“why are you staring at miles?” ruth asked me the other day. if only she knew. if only she knew how much I just want to sit and watch my kids, each of them, every day. seeing how this one furrows his brow and mumbles to himself as he plays, or how that one’s eyes get wild when she’s talking about something exciting. I could be content to be a spectator of my children for the rest of my days, just drinking in their looks and movements and ways.
but I, of course, can’t do that. they aren’t beautiful “things” like sunsets to be taken in with a deep breath and admired. and when they catch me gazing at them, I see their eyes narrow at me suspiciously, and then they throw up their guard. they don’t understand why I stare with doe eyes and a big dopey, misty grin. “mom! cut it out!” their looks seem to say, “you weirdo.” and I snap out of my trance.
miles is still young enough, though, where he doesn’t yet have a firm enough sense of self to be self-conscious. he’s in that magical baby land where he doesn’t feel that he and I are in fact separate individuals but instead views me as an extension of himself. I used to think it was exhausting to be so vital to someone else. now I know that trying to negotiate life with bigger kids who know they ARE separate from me but who are sill incredibly emotionally dependent on me is much harder.
“I just like to look at him,” I said to ruth who was still standing there, impatiently demanding an answer. she looked at me like I was making lame excuses and then stalked away. I watched her steps as she went, remembering a much smaller version of the expanding being I now contend with, elbowing her way into concrete existence and life so forcefully it’s shocking to me.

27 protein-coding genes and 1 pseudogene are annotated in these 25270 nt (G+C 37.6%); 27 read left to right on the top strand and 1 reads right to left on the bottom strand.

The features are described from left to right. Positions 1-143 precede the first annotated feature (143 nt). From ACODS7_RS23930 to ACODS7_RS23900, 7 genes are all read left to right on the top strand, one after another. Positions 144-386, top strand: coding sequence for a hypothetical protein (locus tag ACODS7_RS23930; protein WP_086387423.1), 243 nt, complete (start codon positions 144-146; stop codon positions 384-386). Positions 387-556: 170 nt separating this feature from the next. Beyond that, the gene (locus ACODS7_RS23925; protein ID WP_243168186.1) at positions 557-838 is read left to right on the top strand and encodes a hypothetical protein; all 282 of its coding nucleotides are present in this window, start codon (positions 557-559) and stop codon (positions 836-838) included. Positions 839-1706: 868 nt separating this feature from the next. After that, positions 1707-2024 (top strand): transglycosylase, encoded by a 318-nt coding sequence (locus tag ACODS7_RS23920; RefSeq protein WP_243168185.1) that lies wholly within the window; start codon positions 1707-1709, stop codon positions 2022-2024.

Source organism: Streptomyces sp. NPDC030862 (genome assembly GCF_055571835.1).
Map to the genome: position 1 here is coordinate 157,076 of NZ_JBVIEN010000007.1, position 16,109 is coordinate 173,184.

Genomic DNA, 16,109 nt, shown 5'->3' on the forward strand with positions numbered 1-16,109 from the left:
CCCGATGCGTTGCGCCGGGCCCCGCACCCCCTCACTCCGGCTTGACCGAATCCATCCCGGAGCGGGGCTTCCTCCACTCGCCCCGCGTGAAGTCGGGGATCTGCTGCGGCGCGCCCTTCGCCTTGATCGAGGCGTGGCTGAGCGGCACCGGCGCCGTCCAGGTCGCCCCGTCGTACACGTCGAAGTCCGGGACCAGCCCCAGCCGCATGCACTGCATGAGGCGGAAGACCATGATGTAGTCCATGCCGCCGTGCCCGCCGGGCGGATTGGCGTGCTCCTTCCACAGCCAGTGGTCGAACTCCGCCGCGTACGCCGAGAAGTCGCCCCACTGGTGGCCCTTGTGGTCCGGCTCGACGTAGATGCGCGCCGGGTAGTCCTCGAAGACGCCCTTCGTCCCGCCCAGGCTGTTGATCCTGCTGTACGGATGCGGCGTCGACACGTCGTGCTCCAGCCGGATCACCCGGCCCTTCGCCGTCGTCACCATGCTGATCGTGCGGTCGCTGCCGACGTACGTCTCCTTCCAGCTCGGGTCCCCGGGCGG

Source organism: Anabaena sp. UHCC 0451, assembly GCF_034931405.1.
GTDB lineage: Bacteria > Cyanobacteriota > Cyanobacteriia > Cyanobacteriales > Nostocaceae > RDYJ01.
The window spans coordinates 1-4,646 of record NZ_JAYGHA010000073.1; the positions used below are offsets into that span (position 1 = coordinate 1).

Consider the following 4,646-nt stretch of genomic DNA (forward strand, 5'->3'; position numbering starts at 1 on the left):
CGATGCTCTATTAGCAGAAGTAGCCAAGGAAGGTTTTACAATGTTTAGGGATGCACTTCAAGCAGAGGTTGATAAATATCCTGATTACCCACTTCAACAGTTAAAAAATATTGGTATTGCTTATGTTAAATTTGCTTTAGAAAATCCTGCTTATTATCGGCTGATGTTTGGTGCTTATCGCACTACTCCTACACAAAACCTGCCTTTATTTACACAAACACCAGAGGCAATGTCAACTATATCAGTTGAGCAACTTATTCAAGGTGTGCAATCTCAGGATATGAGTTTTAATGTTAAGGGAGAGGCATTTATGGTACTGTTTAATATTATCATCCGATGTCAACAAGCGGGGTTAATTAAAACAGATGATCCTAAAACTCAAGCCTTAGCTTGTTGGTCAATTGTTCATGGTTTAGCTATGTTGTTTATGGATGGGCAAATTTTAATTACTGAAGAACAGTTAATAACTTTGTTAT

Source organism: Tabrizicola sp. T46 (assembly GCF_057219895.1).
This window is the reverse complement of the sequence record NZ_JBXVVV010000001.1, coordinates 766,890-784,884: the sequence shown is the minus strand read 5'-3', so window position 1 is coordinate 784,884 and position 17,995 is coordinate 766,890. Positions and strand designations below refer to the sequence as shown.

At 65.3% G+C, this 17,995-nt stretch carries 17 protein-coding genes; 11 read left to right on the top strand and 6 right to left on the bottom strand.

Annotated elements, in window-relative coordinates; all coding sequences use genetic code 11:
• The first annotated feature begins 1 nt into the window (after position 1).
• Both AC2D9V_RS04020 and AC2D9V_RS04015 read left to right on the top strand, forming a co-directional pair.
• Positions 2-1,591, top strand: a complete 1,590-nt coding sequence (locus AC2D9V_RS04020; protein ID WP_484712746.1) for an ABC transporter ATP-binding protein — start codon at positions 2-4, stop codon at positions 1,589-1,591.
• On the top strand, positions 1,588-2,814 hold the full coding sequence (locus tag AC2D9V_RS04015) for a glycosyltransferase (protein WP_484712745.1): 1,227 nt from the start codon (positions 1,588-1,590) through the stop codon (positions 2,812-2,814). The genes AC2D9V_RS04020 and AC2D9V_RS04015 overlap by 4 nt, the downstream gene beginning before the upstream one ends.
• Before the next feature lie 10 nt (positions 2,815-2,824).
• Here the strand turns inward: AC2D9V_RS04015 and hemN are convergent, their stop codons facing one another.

I often joke as I hold ruth or joel in my arms (yes, I can still carrying them if only for short distances, especially ruth), “what happened to my baby? where did this big KID come from?” which they think is hilarious and cackle mercilessly at my pathetic simplicity. “yeah right, mom. what? you thought you could contain us? not at all. we’re not under your thumb, we’re like expanding balloons full of helium quickly slipping out of your grasp. don’t even try to hold on to us.”
the things I am living are the things every parent the world over and time over have experienced. I’m sure that I was watched by my parents the same way, the way every parent must look at their child: with scarcely disguised admiration, pride and just plain awe. that our tiny babies are growing into people.